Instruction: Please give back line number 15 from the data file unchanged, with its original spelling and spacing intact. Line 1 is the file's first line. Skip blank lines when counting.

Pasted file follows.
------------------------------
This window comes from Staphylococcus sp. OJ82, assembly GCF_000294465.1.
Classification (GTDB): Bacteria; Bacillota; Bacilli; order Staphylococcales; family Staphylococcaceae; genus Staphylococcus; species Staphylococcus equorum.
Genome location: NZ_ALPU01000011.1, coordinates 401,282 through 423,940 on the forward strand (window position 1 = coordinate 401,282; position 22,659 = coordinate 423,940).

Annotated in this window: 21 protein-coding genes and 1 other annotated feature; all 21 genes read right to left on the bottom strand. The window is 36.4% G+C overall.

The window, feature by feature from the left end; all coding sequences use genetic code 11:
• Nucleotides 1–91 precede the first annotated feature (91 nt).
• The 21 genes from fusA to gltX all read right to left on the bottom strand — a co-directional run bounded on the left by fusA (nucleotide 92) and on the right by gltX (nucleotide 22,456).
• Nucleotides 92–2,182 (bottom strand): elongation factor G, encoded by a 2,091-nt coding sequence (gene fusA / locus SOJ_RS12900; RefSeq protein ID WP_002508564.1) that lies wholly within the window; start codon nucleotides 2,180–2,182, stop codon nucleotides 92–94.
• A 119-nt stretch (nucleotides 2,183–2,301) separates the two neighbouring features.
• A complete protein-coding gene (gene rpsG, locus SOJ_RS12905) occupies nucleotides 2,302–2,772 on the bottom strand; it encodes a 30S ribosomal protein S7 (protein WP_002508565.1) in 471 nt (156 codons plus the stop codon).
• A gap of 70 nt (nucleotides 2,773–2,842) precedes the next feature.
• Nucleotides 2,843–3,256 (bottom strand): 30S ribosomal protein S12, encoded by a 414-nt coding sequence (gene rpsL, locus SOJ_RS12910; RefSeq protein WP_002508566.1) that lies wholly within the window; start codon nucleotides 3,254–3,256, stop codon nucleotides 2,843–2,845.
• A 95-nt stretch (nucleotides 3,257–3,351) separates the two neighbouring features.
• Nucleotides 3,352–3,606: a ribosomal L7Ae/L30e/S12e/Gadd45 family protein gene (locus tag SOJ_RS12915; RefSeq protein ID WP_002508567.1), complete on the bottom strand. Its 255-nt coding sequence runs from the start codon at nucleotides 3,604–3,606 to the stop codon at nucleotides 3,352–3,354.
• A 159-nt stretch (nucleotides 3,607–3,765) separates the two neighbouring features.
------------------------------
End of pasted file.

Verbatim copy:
• A 159-nt stretch (nucleotides 3,607–3,765) separates the two neighbouring features.